“Money will go to patients not contractors” – Corbyn pledges to “renationalise” NHS

NHS bill rally at Westminster

Jeremy Corbyn today puts a pledge to “renationalise” Britain’s “treasured” health service at the heart of his bid for re-election.

The Labour leader, who has faced a wave of criticism over the video he made on a “ram-packed” Virgin Trains service, will move back on to one of his strongest campaign areas with a commitment to “end the privatisation” of the NHS and bring care provision “back into public hands”.

Corbyn today mounts a fierce attack on the stewardship of the NHS by the Tories who, he says, have run the service “into the ground”.

After an August which has been dominated by controversies over the rules of the leadership election, Corbyn’s speech marks a return to one of the subjects on which Labour members feel most strongly. It also highlights an apparent weakness in the campaign of Owen Smith, a former lobbyist for a pharmaceuticals company – although Corbyn is not expected to mention his rival by name.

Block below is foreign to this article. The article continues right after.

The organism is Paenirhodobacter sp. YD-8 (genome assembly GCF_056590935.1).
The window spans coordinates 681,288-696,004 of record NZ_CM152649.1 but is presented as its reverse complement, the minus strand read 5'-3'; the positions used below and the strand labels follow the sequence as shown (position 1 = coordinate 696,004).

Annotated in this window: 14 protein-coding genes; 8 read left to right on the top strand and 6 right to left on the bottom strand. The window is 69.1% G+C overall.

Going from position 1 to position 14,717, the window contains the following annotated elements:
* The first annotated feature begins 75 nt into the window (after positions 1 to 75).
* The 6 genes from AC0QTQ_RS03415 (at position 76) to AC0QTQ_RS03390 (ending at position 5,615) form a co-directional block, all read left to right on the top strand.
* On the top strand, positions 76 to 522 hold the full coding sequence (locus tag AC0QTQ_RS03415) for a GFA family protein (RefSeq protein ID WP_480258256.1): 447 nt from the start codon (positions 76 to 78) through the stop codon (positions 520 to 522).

Today Corbyn makes three pledges in which he says he will:

  • End the “privatisation” of the NHS, bringing public services back into public hands;
  • End PFI contracts that are “leaking money away” from frontline services and instead put the NHS on a “secure financial footing”;
  • Restore bursaries for nurses in order to “secure” the skills needed.

“The Tories have run our treasured National Health Service into the ground and we need to get serious about stopping them,” Corbyn will tell an audience at University College Hospital, in London.

“The next Labour government would go further than reversing Tory cuts – it would deliver a modern health and social care service that is fully publicly provided and fully publicly funded.

“PFI continues to take money away from patient care while job and bursary cuts have crippled the NHS and disproportionately hit women who make up 77 per cent of NHS staff. And it’s disgraceful that your life expectancy and standard of care can change so dramatically depending on your class, your job, your race and gender or the area you live in.

“Health, health financing and health inequality is a matter of paramount national importance. The Labour government I lead will ensure that money goes to patients not contractors, and that our NHS is given the resources to provide a top quality service as part of a program to rebuild and transform Britain so that no-one and no community is left behind.”

Corbyn has been a longstanding critic of the increase in private provision within the NHS under the New Labour administration.

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